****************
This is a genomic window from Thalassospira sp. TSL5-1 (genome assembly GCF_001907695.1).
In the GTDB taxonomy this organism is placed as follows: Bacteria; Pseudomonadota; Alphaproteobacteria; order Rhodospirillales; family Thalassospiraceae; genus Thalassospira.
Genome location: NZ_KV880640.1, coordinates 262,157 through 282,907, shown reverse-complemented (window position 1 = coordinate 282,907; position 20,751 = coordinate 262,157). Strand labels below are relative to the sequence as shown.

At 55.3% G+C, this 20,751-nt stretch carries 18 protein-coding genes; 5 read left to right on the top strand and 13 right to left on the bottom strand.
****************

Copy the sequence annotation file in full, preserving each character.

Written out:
This is a genomic window from Thalassospira sp. TSL5-1 (genome assembly GCF_001907695.1).
In the GTDB taxonomy this organism is placed as follows: Bacteria; Pseudomonadota; Alphaproteobacteria; order Rhodospirillales; family Thalassospiraceae; genus Thalassospira.
Genome location: NZ_KV880640.1, coordinates 262,157 through 282,907, shown reverse-complemented (window position 1 = coordinate 282,907; position 20,751 = coordinate 262,157). Strand labels below are relative to the sequence as shown.

At 55.3% G+C, this 20,751-nt stretch carries 18 protein-coding genes; 5 read left to right on the top strand and 13 right to left on the bottom strand.